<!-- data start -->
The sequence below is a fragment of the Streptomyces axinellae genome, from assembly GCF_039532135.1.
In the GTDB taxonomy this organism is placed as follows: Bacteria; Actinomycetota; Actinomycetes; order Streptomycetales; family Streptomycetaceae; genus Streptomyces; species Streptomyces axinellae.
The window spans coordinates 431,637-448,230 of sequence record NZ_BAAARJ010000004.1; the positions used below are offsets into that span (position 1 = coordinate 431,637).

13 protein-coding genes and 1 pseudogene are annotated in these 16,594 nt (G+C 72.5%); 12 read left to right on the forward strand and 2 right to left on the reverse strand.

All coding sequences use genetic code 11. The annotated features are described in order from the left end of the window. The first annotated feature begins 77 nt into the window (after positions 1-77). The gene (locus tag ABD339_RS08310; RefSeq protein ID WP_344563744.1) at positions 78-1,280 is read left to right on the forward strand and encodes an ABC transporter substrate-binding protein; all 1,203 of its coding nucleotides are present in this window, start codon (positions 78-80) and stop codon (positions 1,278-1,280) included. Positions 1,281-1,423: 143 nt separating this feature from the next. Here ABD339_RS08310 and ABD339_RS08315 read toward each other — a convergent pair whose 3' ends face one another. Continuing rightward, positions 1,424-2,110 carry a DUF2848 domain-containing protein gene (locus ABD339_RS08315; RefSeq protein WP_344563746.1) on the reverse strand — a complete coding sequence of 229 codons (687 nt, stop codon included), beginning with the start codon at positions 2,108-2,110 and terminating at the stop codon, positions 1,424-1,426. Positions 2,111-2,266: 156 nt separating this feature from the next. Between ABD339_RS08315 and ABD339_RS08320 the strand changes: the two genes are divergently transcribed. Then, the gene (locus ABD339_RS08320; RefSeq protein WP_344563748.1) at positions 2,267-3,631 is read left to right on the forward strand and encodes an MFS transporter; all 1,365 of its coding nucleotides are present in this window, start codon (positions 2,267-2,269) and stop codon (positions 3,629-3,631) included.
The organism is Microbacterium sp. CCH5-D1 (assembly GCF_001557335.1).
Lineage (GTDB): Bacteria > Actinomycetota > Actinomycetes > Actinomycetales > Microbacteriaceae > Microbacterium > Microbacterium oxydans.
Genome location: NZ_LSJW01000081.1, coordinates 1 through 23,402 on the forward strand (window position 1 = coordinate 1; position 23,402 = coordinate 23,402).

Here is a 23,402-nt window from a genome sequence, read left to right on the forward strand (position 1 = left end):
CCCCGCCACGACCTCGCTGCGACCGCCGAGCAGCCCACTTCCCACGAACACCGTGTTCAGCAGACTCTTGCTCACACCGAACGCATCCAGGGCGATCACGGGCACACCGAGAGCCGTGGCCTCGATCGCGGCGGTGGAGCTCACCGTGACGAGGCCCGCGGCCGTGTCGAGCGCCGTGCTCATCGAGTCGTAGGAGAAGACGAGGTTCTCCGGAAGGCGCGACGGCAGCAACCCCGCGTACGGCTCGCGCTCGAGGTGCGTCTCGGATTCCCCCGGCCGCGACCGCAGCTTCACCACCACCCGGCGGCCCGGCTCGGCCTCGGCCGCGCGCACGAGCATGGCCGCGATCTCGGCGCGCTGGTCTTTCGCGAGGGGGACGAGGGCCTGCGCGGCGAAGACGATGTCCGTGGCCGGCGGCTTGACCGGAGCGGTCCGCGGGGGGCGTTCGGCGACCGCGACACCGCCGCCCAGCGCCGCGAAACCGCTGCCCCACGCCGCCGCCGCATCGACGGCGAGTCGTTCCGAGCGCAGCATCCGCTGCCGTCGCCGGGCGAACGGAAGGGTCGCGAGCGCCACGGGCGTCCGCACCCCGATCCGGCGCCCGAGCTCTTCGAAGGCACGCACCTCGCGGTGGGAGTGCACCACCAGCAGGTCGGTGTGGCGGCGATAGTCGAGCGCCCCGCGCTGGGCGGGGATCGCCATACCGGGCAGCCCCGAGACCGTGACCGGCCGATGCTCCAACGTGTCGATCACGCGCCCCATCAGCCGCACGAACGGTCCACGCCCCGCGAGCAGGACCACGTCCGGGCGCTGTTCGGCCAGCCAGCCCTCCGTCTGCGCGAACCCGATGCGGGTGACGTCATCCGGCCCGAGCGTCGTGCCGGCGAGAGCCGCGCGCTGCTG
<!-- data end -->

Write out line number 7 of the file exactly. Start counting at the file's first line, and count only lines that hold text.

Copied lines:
Lineage (GTDB): Bacteria > Actinomycetota > Actinomycetes > Actinomycetales > Microbacteriaceae > Microbacterium > Microbacterium oxydans.